55 ATRIUM FactsPopulation – women survivors of sexual and physical abuse who have substance abuse and other addictive behaviors; has been used with men too; diverse groupsSessions – 12 weekly sessions, minutes; individual or group format; single sex groupsSetting – substance abuse or mental health treatment, peer group environments; has been used in local prisons, jail diversion projects, AIDS programs, and drop-in centers for survivors
56 ATRIUM ComponentsCurriculum is a blend of psycho-educational, process, and expressive activities.Each session includes a didactic component, a process section, an experiential component, and a homework assignment.Information on body’s response to addiction and traumatic stress, anxiety, sexuality, self-harm, depression, anger, physical complaints and ailments, sleep difficulties, relationship challenges, spiritual disconnectionSkills-training on self-care, self-soothing, self-expressionAlso incorporates meditation, creative expression, spirituality, community action, and peer support
57 Support for ATRIUMATRIUM was one of the interventions in SAMHSA’s Women, Co-Occurring Disorders, and Violence Study. Results of the cross-site/cross-intervention study show women in the intervention groups showed greater improvement in trauma and mental health symptoms compared with those in the usual care conditions (Morrissey et al., 2005).ATRIUM, however, has not been evaluated on it’s own and has yet to be extensively studied with respect to effectiveness.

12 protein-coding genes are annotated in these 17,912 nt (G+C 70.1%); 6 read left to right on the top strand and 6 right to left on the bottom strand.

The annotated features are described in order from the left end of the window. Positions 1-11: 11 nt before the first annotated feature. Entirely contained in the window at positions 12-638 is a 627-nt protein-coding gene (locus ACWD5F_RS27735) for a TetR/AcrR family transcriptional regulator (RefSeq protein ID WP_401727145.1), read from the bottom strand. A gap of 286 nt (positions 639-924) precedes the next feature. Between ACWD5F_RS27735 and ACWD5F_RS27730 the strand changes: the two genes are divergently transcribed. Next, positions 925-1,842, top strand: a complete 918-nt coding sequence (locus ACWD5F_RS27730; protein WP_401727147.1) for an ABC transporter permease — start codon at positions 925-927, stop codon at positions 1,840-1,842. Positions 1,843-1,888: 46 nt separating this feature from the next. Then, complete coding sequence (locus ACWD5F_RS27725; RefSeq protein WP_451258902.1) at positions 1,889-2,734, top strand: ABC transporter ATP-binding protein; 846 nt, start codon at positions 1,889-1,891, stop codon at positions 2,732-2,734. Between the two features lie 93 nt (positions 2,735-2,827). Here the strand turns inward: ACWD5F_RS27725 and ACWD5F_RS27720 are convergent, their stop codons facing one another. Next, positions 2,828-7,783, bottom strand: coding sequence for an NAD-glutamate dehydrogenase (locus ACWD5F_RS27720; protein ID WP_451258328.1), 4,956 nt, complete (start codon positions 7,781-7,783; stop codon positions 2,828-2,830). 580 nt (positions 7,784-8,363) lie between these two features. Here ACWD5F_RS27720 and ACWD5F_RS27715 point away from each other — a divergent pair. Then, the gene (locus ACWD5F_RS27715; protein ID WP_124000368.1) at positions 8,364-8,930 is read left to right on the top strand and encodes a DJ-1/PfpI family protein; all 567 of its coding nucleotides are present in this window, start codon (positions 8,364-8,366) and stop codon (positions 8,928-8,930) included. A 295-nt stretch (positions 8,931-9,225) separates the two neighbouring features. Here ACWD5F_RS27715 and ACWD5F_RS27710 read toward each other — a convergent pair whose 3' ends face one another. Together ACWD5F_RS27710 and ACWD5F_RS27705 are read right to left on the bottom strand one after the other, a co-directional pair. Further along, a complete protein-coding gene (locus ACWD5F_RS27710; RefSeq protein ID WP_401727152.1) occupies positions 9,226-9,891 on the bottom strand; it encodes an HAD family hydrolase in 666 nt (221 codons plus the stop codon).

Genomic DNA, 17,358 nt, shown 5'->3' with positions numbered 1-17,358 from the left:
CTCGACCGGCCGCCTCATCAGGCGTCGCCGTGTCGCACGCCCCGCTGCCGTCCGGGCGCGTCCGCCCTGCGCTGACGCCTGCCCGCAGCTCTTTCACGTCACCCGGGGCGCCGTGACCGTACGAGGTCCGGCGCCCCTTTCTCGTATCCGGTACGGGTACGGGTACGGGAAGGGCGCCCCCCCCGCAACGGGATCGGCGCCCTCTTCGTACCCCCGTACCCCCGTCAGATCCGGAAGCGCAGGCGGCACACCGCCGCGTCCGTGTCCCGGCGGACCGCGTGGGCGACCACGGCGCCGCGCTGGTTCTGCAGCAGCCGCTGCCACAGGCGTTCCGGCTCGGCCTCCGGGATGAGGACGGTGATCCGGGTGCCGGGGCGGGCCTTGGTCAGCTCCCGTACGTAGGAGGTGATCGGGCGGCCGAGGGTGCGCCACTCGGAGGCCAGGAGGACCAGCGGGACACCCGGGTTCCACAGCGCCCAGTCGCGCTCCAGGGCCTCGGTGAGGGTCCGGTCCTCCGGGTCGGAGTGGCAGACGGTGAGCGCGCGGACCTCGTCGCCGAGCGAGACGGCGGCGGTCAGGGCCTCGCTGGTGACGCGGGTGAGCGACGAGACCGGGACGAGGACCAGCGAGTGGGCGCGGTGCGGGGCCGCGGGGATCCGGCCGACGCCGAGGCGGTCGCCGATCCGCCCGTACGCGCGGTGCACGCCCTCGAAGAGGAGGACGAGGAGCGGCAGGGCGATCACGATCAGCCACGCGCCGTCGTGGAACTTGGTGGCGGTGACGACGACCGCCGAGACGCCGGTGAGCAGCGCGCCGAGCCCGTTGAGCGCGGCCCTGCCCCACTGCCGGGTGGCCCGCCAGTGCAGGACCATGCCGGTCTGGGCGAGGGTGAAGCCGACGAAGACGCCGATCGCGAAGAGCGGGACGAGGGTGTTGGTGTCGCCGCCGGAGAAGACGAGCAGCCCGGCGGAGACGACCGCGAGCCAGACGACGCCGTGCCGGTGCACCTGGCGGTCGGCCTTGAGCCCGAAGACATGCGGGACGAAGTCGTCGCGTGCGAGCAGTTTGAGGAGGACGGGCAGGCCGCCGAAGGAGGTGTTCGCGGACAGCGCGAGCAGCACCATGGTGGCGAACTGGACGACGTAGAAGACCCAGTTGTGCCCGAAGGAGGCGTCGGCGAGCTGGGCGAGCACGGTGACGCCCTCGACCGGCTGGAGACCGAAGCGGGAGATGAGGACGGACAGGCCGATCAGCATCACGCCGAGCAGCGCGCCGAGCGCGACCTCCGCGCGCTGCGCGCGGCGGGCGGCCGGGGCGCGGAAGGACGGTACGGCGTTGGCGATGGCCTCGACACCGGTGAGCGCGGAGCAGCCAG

58 Implementing ATRIUMStaff – mental health professionals and peer facilitators who understand the impact of trauma and addictionManual available from book stores/AmazonMiller, D., & Guidry, L. (2001). Addictions and trauma recovery: Healing the body, mind and spirit. New York: W. W. Norton & Co.Training, consultation, and workshops available through Dusty MillerMore info on ATRIUMContact Dusty Miller
59 For More InformationNational Child Traumatic Stress Network (under SAMHSA’s Center for Mental Health Services)NCTSN ToolkitFor health care providers, parents, and teenagers.>Resources >Topics > Adol. Substance Abuse59
60 For More InformationNational Center for Trauma-Informed Care (under SAMHSA’s Center for Mental Health Services)Models for Developing Trauma-Informed Behavioral Health Systems and Trauma-Specific Services – 2008 Update
61 Chestnut Health Systems Contact InformationJanet C. Titus, Ph.D.Chestnut Health Systems448 Wylie DriveNormal, IL(309)